What if your dentist gave away his services for free? Would prevention still matter? Would you still floss? What about your attorney or any other professional services firm?
In my work as an investment banker, we often charge up-front fees for the work we do. Such fees include preparation for pitchdecks, marketing lists and actual manual deal sourcing. It’s a way for us to mitigate our own deal risks, but is also puts some of the onus on the client. When we are not paid for the time rendered, we are not only taking the ride with our clients (something that only equity holders should do, in my opinion), but we are also saying to our clients, “we are not that confident in our services.” In other words, we put the same amount of value on our services that you do–which in this case is zero.
There is likely always going to be a valuation gap between the value we place on our deal preparation and deal marketing services vs. what our clients will put on them. That is always up for negotiation. However, when we do not charge for our services, we also are not as accountable to our client for lack of service. We value the client deal less and hence the client deal would get lower-rung priority. There value is 100% diluted on both sides of the table.
Client and banker together will place value on services rendered. We also do not want clients to walk. In some cases, we may have a client who–after a quality deal comes to the table–decides to walk. While break-up fees typically cover this type of scenario, in the absense of a break-up fee, lost up-front engagement fees have a positive psychological affect against cutting the cord early, regardless of whether such a decision violates the “sunk cost” principle.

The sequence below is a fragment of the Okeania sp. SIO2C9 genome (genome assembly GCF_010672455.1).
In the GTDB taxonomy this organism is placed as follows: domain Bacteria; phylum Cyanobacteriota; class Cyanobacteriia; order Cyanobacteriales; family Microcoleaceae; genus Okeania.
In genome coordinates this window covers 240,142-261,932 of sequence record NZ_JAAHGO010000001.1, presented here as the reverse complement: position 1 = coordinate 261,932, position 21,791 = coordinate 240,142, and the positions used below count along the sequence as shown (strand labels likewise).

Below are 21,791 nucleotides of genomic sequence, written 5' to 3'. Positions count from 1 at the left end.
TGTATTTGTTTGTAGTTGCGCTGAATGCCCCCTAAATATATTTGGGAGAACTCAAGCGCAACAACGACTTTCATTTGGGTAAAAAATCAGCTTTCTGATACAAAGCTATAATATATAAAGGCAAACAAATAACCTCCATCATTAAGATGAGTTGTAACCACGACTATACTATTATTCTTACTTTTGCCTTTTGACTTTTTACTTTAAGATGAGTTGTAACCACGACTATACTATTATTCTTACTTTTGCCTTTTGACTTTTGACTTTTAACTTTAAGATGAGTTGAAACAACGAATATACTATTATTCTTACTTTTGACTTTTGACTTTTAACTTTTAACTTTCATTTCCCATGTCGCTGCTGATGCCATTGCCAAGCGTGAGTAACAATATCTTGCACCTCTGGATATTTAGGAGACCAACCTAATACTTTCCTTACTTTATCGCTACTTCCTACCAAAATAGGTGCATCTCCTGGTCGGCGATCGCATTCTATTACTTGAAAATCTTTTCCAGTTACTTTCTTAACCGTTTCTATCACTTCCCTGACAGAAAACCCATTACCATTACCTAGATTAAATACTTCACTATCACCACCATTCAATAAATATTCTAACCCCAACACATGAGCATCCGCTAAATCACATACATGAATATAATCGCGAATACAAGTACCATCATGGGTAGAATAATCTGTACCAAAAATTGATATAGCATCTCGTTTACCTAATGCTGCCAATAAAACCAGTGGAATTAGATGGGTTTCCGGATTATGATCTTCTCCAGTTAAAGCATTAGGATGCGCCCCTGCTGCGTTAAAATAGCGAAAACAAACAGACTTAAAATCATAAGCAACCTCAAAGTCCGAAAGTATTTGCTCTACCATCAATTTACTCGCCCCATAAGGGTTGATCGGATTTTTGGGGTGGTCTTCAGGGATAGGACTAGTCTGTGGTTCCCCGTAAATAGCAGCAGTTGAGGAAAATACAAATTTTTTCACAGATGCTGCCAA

While an alternative title to this post is, “you get what you pay for,” it does not paint the story accurately enough. Users of investment banking services should understand that you also have power in what you pay for. Paying an investment banker means s/he should be at your beck-and-call. You own his/her time. You also should have clear accountability and reporting on services rendered.
If the deal is a quality, lay-down opportunty (which usually means it is a quality sell-side M&A opportunity) you may be able to get a feeding frenzy among competing investment bankers in a beauty contest where up-front fees get asymptotic to zero, but in most cases, you pay for what you want done and you value and receive precisely what you pay for–at least when a true fluid market exists.
The reverse is also true. The more an investment banker values a deal, the less s/he is willing to charge. When an investment banker charges a $250K up-front engagement fee, what is the signal you are receiving?